Pakistan

Projected Drop in Fuel Prices Below Rs300 Amid Global Oil Rate Decline

ISLAMABAD: A substantial decrease in global oil prices and the appreciation of the rupee are expected to drive petrol and high-speed diesel (HSD) prices below Rs300 per liter in the upcoming review. The government’s objective is to collect approximately Rs869 billion in levies on petroleum products during the current fiscal year, as outlined in commitments to the International Monetary Fund (IMF). If this reduction proceeds, it would be the second consecutive decrease in petroleum prices after three consecutive fortnightly increases.

The anticipated reduction, up to Rs20 for HSD and Rs38 for petrol per liter, would mark a significant decrease in fuel prices, provided the caretaker government approves it. High-speed diesel currently carries a petroleum development levy of Rs50 per liter, compared to Rs60 for petrol. Between August 15 and September 15, petrol and HSD prices surged by Rs58.43 and Rs55.83 per liter, respectively, reaching historic highs of Rs331-333 per liter at retail.

Although the general sales tax on all petroleum products is presently zero, the government imposes a petroleum development levy of Rs60 per liter on petrol and Rs50 each on HSD, high-octane blending component, and 95 research octane number (RON) petrol. Since September 1, petrol and diesel prices have remained above Rs300 per liter. Alongside the rising cost of electricity, fuel has been a key driver of high consumer prices, contributing to a 31.4 percent inflation rate in September.

Sources have indicated that, based on current tax rates and other factors, the petrol price could decrease by Rs36-38 per liter due to a substantial 12 percent reduction in its international price from $99 per barrel to $87 and a 4 percent appreciation of the rupee against the US dollar. This suggests that the petrol price in the Middle East has dropped by $11.4 per barrel, while the rupee has appreciated by over Rs12 per dollar, from about Rs292 in late September to the current Rs280.

However, Pakistan State Oil (PSO) has experienced a slight increase in the premium paid to secure import cargoes, from $15 to $16.7 per barrel during the past fortnight. Accounting for these changes, the ex-refinery petrol price is expected to drop by over Rs38 per liter, resulting in an ex-depot price of around Rs286 per liter for the next fortnight (October 16 to 31). Petrol is primarily used in private transport, small vehicles, rickshaws, and two-wheelers, directly affecting the budgets of the middle and lower-middle classes.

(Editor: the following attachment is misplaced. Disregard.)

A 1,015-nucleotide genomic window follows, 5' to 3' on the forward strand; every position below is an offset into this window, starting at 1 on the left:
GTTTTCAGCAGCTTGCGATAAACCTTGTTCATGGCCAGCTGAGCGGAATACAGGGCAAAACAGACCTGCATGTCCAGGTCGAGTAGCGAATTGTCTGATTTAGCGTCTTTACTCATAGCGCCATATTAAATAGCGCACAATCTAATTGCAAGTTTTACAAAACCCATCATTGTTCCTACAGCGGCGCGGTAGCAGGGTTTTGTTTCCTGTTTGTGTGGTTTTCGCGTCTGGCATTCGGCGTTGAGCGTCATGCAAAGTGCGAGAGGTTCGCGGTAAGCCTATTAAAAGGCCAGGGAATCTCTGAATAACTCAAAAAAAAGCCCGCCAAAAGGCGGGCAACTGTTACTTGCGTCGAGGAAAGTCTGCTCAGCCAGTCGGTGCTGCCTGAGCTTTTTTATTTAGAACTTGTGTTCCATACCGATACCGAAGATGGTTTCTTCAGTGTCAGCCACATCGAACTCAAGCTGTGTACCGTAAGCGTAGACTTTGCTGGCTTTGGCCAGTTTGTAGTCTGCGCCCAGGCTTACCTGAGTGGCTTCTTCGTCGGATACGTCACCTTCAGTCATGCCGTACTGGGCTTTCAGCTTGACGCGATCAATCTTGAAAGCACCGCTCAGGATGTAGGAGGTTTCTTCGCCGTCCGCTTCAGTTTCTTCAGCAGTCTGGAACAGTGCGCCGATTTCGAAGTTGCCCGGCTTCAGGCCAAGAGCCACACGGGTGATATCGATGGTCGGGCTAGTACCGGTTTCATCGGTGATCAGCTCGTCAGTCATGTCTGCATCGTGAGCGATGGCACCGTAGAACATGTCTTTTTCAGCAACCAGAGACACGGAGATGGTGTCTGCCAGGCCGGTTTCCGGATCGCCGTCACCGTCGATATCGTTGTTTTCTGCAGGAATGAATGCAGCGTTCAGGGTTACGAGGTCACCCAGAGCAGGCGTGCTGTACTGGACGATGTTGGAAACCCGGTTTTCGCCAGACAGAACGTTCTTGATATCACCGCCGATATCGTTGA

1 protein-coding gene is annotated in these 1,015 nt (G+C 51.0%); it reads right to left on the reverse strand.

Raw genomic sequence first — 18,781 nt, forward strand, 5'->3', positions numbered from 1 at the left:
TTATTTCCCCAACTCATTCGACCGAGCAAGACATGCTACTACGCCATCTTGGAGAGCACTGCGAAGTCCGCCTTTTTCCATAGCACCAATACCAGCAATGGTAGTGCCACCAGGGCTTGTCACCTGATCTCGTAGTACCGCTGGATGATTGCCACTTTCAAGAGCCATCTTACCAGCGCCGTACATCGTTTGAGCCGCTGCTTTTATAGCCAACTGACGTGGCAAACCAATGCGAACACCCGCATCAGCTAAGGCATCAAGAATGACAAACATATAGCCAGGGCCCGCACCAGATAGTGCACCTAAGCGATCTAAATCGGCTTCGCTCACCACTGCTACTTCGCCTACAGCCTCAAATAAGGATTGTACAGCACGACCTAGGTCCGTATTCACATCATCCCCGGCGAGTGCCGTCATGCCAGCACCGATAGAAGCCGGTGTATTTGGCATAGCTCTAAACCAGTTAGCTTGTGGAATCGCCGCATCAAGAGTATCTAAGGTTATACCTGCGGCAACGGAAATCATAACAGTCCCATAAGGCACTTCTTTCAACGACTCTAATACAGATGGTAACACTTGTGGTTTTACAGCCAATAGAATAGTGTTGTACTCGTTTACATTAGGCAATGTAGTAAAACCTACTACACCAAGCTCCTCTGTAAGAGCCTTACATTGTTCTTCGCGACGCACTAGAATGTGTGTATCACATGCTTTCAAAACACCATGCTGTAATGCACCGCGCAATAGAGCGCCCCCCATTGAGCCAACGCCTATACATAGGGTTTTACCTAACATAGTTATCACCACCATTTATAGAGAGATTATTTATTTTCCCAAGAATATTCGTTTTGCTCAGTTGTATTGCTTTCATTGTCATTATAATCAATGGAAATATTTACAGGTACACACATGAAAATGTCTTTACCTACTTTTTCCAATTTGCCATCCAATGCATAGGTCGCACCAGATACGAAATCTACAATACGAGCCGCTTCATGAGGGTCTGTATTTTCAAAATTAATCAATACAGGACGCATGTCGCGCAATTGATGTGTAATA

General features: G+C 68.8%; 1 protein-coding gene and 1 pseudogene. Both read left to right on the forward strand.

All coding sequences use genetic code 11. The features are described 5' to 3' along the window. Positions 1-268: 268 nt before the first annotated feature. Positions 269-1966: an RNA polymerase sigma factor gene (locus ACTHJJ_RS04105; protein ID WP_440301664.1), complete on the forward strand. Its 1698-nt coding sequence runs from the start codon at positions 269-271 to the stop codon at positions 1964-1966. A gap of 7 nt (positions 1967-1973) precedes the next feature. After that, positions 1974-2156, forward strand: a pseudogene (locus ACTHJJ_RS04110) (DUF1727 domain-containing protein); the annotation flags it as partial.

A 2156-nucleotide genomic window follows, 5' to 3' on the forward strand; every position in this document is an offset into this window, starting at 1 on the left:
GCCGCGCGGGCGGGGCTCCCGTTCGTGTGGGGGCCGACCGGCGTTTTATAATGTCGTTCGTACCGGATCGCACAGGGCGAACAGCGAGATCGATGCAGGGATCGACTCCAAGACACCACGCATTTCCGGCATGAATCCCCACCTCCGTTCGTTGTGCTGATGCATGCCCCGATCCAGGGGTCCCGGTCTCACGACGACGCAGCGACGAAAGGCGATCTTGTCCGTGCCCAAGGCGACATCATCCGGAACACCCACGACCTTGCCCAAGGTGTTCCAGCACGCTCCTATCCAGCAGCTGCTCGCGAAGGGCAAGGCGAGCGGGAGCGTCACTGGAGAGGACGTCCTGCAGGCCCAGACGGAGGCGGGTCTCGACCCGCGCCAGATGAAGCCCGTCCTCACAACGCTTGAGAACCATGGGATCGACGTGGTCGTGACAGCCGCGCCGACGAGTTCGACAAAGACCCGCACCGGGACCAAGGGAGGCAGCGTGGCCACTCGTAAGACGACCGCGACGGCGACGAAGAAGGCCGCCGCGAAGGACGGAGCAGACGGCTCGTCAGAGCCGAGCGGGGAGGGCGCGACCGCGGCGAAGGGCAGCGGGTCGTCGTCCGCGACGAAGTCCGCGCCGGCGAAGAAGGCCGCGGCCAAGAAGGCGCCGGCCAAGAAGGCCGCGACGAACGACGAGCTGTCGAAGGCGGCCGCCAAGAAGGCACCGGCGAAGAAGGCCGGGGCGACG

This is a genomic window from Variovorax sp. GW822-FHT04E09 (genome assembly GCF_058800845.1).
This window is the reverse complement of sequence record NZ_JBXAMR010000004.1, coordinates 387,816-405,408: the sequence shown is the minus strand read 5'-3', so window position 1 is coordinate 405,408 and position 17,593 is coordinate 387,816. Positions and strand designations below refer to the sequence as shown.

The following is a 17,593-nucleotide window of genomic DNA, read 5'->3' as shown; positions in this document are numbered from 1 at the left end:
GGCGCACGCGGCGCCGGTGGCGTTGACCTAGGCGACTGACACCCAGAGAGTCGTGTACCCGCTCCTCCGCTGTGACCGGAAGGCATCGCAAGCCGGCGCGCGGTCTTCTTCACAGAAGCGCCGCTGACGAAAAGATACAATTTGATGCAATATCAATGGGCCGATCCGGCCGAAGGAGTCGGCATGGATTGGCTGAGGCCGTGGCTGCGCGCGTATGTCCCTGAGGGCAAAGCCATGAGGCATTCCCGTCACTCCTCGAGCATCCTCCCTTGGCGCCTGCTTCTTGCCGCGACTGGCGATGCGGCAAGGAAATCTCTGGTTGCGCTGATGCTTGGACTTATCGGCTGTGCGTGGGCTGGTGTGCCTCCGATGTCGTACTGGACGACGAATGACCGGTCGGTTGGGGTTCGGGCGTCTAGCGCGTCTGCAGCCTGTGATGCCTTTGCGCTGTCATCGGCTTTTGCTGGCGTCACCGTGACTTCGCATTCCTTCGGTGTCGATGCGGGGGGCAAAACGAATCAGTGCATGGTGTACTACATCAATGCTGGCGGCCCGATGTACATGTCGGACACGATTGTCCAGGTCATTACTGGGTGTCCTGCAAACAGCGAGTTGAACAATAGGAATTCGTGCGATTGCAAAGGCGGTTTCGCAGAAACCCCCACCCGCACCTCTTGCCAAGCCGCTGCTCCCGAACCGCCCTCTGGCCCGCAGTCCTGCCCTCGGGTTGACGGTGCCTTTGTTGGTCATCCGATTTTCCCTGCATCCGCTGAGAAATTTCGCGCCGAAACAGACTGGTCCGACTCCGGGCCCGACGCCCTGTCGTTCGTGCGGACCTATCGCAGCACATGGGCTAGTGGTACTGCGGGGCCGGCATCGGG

On the other hand, the price of high-speed diesel could decrease by approximately Rs19-20 per liter if the government maintains the petroleum levy at Rs50 per liter. However, the Ministry of Finance may push for a Rs5 per liter increase in the levy to meet budget targets, resulting in a reduction of around Rs14-15 per liter.

In the global market, the price of high-speed diesel has also decreased by about $8 per barrel to $114 from $122 over the last two weeks. Considering the rupee’s appreciation and the consistent premium on import cargo, HSD’s cost and freight price is likely to decrease by Rs22 per liter, reducing the ex-depot price to about Rs296-98.

The transport sector heavily relies on HSD, which is considered highly inflationary due to its extensive use in heavy transport vehicles, trains, and agricultural engines, including trucks, buses, tractors, tube wells, and threshers. It contributes to the prices of vegetables and other food items. The government also imposes approximately Rs21-23 per liter in customs duty on petrol and HSD. These two key fuel products are significant revenue generators for the government, with monthly sales of about 700,000 to 800,000 tonnes, compared to a monthly demand of 10,000 tonnes for kerosene.

Published in Dawn, October 13th, 2023.

Syed Hassan Shah

Social activist and junior reporter at thepost e-newspaper.

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